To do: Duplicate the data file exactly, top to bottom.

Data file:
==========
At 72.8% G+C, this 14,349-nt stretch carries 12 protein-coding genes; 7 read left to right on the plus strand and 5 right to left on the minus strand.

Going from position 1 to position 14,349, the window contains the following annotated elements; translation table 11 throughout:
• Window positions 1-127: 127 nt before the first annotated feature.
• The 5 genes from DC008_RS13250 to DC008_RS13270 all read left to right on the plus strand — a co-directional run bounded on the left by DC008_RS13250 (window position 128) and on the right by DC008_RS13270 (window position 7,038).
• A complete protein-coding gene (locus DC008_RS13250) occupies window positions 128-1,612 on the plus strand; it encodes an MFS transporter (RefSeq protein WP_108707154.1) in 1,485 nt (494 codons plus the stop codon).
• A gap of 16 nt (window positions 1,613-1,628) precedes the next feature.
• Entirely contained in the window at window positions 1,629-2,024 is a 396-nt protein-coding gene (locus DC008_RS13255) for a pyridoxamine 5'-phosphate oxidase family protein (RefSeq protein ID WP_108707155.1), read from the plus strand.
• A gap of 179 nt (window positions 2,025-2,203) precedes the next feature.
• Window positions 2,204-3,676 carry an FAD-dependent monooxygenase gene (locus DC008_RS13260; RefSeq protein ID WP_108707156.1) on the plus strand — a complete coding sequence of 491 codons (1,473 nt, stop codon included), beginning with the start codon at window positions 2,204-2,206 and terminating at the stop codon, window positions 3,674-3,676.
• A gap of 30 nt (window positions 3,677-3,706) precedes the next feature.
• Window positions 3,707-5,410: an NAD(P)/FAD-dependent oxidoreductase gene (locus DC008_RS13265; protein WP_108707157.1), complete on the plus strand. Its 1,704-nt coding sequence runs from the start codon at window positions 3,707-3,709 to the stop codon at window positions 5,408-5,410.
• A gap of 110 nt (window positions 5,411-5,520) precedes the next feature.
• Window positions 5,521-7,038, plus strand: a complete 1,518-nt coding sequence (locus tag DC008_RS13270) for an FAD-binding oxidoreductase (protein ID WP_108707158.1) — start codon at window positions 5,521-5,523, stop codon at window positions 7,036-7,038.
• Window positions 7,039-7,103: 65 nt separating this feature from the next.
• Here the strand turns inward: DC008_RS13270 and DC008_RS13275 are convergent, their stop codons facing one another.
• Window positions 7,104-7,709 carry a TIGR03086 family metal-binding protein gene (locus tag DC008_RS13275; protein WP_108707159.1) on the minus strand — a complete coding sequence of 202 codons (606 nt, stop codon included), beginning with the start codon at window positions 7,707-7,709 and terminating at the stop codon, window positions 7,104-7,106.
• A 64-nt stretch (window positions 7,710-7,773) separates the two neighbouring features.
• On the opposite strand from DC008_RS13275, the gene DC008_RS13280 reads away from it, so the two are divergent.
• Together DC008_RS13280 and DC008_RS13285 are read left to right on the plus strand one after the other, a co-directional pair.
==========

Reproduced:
At 72.8% G+C, this 14,349-nt stretch carries 12 protein-coding genes; 7 read left to right on the plus strand and 5 right to left on the minus strand.

Going from position 1 to position 14,349, the window contains the following annotated elements; translation table 11 throughout:
• Window positions 1-127: 127 nt before the first annotated feature.
• The 5 genes from DC008_RS13250 to DC008_RS13270 all read left to right on the plus strand — a co-directional run bounded on the left by DC008_RS13250 (window position 128) and on the right by DC008_RS13270 (window position 7,038).
• A complete protein-coding gene (locus DC008_RS13250) occupies window positions 128-1,612 on the plus strand; it encodes an MFS transporter (RefSeq protein WP_108707154.1) in 1,485 nt (494 codons plus the stop codon).
• A gap of 16 nt (window positions 1,613-1,628) precedes the next feature.
• Entirely contained in the window at window positions 1,629-2,024 is a 396-nt protein-coding gene (locus DC008_RS13255) for a pyridoxamine 5'-phosphate oxidase family protein (RefSeq protein ID WP_108707155.1), read from the plus strand.
• A gap of 179 nt (window positions 2,025-2,203) precedes the next feature.
• Window positions 2,204-3,676 carry an FAD-dependent monooxygenase gene (locus DC008_RS13260; RefSeq protein ID WP_108707156.1) on the plus strand — a complete coding sequence of 491 codons (1,473 nt, stop codon included), beginning with the start codon at window positions 2,204-2,206 and terminating at the stop codon, window positions 3,674-3,676.
• A gap of 30 nt (window positions 3,677-3,706) precedes the next feature.
• Window positions 3,707-5,410: an NAD(P)/FAD-dependent oxidoreductase gene (locus DC008_RS13265; protein WP_108707157.1), complete on the plus strand. Its 1,704-nt coding sequence runs from the start codon at window positions 3,707-3,709 to the stop codon at window positions 5,408-5,410.
• A gap of 110 nt (window positions 5,411-5,520) precedes the next feature.
• Window positions 5,521-7,038, plus strand: a complete 1,518-nt coding sequence (locus tag DC008_RS13270) for an FAD-binding oxidoreductase (protein ID WP_108707158.1) — start codon at window positions 5,521-5,523, stop codon at window positions 7,036-7,038.
• Window positions 7,039-7,103: 65 nt separating this feature from the next.
• Here the strand turns inward: DC008_RS13270 and DC008_RS13275 are convergent, their stop codons facing one another.
• Window positions 7,104-7,709 carry a TIGR03086 family metal-binding protein gene (locus tag DC008_RS13275; protein WP_108707159.1) on the minus strand — a complete coding sequence of 202 codons (606 nt, stop codon included), beginning with the start codon at window positions 7,707-7,709 and terminating at the stop codon, window positions 7,104-7,106.
• A 64-nt stretch (window positions 7,710-7,773) separates the two neighbouring features.
• On the opposite strand from DC008_RS13275, the gene DC008_RS13280 reads away from it, so the two are divergent.
• Together DC008_RS13280 and DC008_RS13285 are read left to right on the plus strand one after the other, a co-directional pair.